Sort of a strangely innocent story in Sunday’s New York Times, where Danielle Pergament writes about dining in Ethiopia. The big revelation of the story is injera, the pancake/utensil that is the staff of life in the Horn of Africa, and totally familiar to anyone who’s ever set foot in an Eritrean or Ethiopian restaurant.
I remember trying injera for the first time in the mid-’90s at a great mom-and-pop Eritrean place in Wisconsin. I had it a bazillion times in Boston and New York, and even though I’m now living in relatively small-town Minneapolis, there’s still no shortage of the stuff.
But Pergament writes about injera as though it had descended from the sky in a silvery picnic basket wreathed by moon-lilies:
And at the heart of every Ethiopian meal is injera. Basically a pancake — or more accurately, a really, really big pancake — injera is made from tef, a sour-wheat-like grain that is mixed with cool water and a pinch of yeast. But unlike a pancake, it isn’t flipped over, so the topside remains spongy, the better to sop up the vegetables and meat in the saucelike wat (sometimes spelled wot or wett) that is ladled on top. In a country where utensils are scarce, injera is not only your dinner plate, it’s also your knife, fork, spoon and sometimes napkin.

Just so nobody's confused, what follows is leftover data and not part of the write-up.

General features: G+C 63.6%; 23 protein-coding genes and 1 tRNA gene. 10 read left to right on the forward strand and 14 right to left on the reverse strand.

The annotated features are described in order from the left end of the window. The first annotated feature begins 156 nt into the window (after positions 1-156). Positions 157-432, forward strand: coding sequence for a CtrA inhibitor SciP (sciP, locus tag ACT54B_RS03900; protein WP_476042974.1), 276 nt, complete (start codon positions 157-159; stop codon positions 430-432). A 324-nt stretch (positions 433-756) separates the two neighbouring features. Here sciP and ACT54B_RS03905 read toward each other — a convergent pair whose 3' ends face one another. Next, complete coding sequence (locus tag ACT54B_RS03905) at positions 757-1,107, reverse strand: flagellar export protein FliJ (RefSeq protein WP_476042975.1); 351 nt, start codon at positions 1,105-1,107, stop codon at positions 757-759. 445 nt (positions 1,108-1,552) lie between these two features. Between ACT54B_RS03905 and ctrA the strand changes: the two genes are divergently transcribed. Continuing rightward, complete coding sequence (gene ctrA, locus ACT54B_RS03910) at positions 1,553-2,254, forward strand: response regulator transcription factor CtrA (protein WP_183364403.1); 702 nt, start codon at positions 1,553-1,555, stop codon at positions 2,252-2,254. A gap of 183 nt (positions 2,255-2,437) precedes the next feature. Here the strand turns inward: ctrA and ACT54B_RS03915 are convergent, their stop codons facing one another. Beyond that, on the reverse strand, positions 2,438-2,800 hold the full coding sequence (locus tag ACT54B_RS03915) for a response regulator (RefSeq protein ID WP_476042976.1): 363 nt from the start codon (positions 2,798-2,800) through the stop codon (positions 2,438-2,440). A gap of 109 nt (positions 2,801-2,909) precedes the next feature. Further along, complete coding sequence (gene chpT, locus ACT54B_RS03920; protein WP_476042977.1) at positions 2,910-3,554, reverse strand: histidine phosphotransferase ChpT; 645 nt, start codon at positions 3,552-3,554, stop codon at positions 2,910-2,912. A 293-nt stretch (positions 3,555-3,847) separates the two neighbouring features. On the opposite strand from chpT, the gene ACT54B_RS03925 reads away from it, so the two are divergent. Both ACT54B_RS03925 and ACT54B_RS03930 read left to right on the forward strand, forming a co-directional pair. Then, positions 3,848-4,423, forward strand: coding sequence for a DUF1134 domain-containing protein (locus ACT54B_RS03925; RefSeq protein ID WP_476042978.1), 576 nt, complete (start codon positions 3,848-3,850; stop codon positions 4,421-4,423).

This would be a little like traveling to Tijuana and writing:
And at the heart of every Mexican meal is a tortilla. Basically a pancake, tortillas are made from wheat or corn. But unlike a pancake, this form of bread isn’t spongy, isn’t covered in syrup, and isn’t made into McGriddles. In a country where utensils are scarce, tortillas are not only your dinner plate, they’re also your knife, fork, spoon, spork, lobster fork, ice cream spoon, and sometimes bib.
At any rate, two cheers for writing about African food. There’s always more room for that.